Why are Toyotas so reliable? It’s one of the most commonly asked questions in the automotive world, and for good reason. Since the 1960s, Japanese auto manufacturer Toyota has continually been one of the more popular and well respected brands to sell automobiles in the United States market — and they didn’t get there by accident. Toyota has made a reputation out of selling ultra reliable, low-cost, and fuel efficient vehicles, and they have a huge following around the world. Let’s dig in to find exactly why Toyotas are so reliable.
The History of Toyota’s Reliability
Toyota’s history dates back to 1890, when Japanese businessman and inventor Sakichi Toyoda created the Toyota Wooden Hand Loom. A few years later, Sakichi invented the Power Loom, and then the Circular Loom and the Automatic Loom to even more success. However, the Toyodas did not stay in the loom business for long. In 1933, they began to manufacture automobiles. This culminated in the Model A1 passenger car in 1935, which used the A-type engine Toyoda had developed the year prior.
In 1936, Toyoda began mass manufacturing automobiles, and the next year Toyoda officially became Toyota Motor Company, later the Toyota Motor Corporation. Still, it wasn’t until 20 years later that Toyotas became available on the United States market. In 1957, they opened the Toyota Motor Sales division in Hollywood, California. In their first full year of production in 1958, Toyota sold 288 vehicles in the United States: 287 Toyota Toyopet Crown sedans and a single Toyota Land Cruiser. The Toyota spigot had officially been turned on for America.
When Toyota first came to the U.S., many customers were off-put by their cars’ low performance and new styling. However, once customers saw how well built they were, they started flocking to the brand in droves. By 1967, Toyota ranked third among all importers for sales, and the next year they introduced the now iconic Corolla. In 1975, Toyota became the top selling import brand on the United States’ market, where it still stands today.
In 1987, Toyota announced the introduction of their luxury brand Lexus for the U.S. market. Within a few years, Lexus had become the top luxury import into the U.S., continuing Toyota’s reign of dominance.
Today, Toyota continues to build on their history by flooding the U.S. market with affordable and quality automobiles. They have incredible brand familiarity and likability among U.S. consumers, and they frequently win awards for reliability, safety, and customer satisfaction. Their product line stretches to everything from compact coupes, to high performance sports cars and sedans, economic and luxury SUVs and crossovers, and they even have a huge part in the U.S. truck market, too.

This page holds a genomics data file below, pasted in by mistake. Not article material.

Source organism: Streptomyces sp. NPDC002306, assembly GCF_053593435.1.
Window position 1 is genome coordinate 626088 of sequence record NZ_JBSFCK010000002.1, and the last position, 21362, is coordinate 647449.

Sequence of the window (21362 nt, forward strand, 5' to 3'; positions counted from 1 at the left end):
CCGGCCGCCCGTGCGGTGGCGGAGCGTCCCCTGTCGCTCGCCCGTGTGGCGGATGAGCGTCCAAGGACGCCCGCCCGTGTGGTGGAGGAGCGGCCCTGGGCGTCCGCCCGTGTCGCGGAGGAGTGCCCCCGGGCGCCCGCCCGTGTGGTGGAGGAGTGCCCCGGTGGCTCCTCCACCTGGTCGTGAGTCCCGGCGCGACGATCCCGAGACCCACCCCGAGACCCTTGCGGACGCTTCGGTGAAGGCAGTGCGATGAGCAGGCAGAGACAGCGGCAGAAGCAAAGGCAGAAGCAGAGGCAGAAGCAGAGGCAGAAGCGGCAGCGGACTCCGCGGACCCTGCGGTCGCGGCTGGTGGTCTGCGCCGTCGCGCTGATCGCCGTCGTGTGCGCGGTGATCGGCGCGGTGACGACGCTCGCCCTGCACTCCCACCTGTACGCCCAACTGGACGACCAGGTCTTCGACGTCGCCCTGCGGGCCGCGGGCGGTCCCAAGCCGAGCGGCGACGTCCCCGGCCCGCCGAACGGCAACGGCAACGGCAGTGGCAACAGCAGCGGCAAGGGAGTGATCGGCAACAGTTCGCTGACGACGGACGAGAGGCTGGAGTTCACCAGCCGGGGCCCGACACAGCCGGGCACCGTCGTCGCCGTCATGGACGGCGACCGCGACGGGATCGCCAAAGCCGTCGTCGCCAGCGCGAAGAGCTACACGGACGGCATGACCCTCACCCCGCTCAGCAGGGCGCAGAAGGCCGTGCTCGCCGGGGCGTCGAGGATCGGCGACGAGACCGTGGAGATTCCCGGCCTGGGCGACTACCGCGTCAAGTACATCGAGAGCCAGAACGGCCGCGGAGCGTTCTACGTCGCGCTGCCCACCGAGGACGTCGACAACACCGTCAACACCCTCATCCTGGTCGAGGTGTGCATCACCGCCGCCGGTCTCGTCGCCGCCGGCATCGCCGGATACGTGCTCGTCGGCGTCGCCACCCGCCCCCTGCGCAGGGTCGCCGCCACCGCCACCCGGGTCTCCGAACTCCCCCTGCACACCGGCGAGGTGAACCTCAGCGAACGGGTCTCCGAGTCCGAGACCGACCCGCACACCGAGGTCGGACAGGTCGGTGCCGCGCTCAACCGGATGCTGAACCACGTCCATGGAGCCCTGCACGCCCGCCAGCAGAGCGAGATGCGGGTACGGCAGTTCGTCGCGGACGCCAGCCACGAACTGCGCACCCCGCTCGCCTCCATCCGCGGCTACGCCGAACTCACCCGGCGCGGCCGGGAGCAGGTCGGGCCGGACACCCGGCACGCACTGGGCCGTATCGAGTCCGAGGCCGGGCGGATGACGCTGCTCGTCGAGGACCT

So how does Toyota manage to consistently stay at the top of the reliability scale? Let’s look at the pillars of Toyota’s system, and then we’ll get into the actual nuts and bolts of how their automobiles have stood up over the years.
Toyota’s Pillars: The Toyota Production System
In order to mass produce the huge amount of vehicles they do, Toyota has developed what they call the “Toyota Production System.” According to Toyota UK Magazine, the system consists the following pillars:
- Andon (Sign of Signal)
- Gemba or Genba (The Place Where Real Work is Done)
- Genchi Genbutsu (Go See for Yourself)
- Hansei (Self-Reflection)
- Heijunka (Production Smoothing)
- Jikoda (Automation with Human Intelligence)
- Kaizen (Continuous Improvement)
- Kanban (Signboard)
- Konnyaku Stone
- Muda (Waste)
- Mura (Unevenness or Irregularity)
- Muri (Overburden)
- Nemawashi (Laying the Groundwork or Foundation)
- Poka-Yoke (Mistake-Proofing)
What Do They Mean?
Andon means sign or signal in English. For Toyota, it refers to the ability to highlight a problem and halt production to find a solution. It’s a key part of their quality control. Gemba or Genba translates to “the place where the real work is done” in English. It means the factory production floor is open and allows everyone’s actions to be visible to others. This helps to keep things in order and make potential improvements easier to spot.
Next is Genchi Genbutsu, which means “go and see for yourself.” Genchi Genbutsu refers to the need for everyone involved in the manufacturing process to be there in person to solve any problems. Hansei means self-reflection, as is the idea that every product and process can always use improvement, no matter how good it was. Heijunka means production smoothing, which ensures that production across all departments is smooth and harmonious with their suppliers.